"I woke up not knowing if I had ever fallen asleep. I felt for a moment that night had only passed within an extended blink — I blinked in and out of a dream. — I’m still tired; I’m always tired."
"What was this dream of yours?"
"I watched myself die. Run over by a car. But it was as if I were outside of my body, already dead — re-watching my death unfold, watching my body spill over the pavement like glass shattering upon glass."
A pause. The doctor remained still, sitting across from him, for a moment, and almost inappropriately considering herself his friend. She too remembered a similar dream, though it was she who ran over another, feeling the car bounce grotesquely as the bones of a man she couldn’t remember fully split and tore away beneath the wheels.
"Do you worry about your nightmares? Are you afraid that if you do fall asleep, these dreams will haunt you?” Steadily, she held her pen against paper, awaiting his reply.
"I cannot escape them," he exhaled. "— are you afraid of death, Mrs. Peurdoux?"
She lingered on his voice, absorbing the question, almost as if she had asked herself. “Death is not a matter of fear — it is a matter of acceptance.”
"Do you accept that you will die?"
She questioned whether or not she should answer, but the words fled from her lips like a prayer: “I accept that we will all die. If one fears death, it is because one has failed to recognize that death is our only release from life, which is a state of tension. It is something that sleep cannot reach, though the same can be said of our dreams. Accepting them is a way in which we may avoid worsening them. Our enemy until death is denial.”
There was, for a while, an empty silence between them: a vacuum where words once were. It was then that Mrs. Peurdoux noticed Rulfo was exceptionally handsome, that the bones in his face were well-crafted, and had grown into their proper places. They carried a weight of a deep, dull sadness: his eyes were tired and careful — in anguish and at peace, he looked from his hands to the window, where seagulls could be seen circling in the fog. And then.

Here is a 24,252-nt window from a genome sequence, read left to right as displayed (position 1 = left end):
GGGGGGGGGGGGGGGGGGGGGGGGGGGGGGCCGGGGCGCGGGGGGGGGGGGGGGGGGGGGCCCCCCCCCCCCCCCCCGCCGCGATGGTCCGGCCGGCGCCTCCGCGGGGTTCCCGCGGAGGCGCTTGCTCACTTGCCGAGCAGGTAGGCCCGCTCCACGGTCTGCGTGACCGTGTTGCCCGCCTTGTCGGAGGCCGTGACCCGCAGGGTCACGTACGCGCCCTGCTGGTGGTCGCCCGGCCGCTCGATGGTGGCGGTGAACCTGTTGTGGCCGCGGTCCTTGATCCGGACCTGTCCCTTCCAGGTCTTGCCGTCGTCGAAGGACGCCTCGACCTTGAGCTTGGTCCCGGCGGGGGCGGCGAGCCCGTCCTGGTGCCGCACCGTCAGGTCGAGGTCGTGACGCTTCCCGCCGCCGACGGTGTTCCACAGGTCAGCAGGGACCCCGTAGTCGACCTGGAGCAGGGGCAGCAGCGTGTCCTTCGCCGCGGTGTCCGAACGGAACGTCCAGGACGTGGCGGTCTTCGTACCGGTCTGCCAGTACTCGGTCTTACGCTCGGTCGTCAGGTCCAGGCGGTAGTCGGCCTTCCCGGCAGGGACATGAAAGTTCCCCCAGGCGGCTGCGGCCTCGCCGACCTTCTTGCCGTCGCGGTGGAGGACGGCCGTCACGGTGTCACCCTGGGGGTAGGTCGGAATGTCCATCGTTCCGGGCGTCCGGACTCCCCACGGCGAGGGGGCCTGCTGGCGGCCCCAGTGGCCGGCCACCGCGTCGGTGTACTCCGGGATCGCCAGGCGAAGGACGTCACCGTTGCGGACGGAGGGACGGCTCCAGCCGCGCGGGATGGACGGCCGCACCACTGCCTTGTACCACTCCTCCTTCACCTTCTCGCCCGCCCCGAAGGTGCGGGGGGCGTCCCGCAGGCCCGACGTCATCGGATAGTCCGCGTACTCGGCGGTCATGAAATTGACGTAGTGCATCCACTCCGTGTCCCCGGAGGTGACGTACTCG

"I made love for the first time in two years," he said. Mrs. Peurdoux continued to watch him, briefly becoming involved with the steady movement in his fingers, which have been victims to nautical stress. They were of a grace only fishermen could attain. And underneath his skin was the laborious smell of the sea: at first overpowering, then calm, like waves succeeding a storm, like sinking stones.
"What was it like? As you remembered it?"
"Better. Shadows swallowing shadows."
"Was — or is — this partner of importance to you?"
He reflected upon her question with a kind of patience for himself. He let it settle, let it burn out slowly over his mind. “— We went for a walk just after, late in the evening. We sat for a while on a bench just off the shore, under a low-hanging willow. I remember the shrub brushing over her shoulder, I remember watching her as she closed her eyes. I remember a love like that — it’s a love that eats up the world. And here I am, stepping into its cotton mouth.”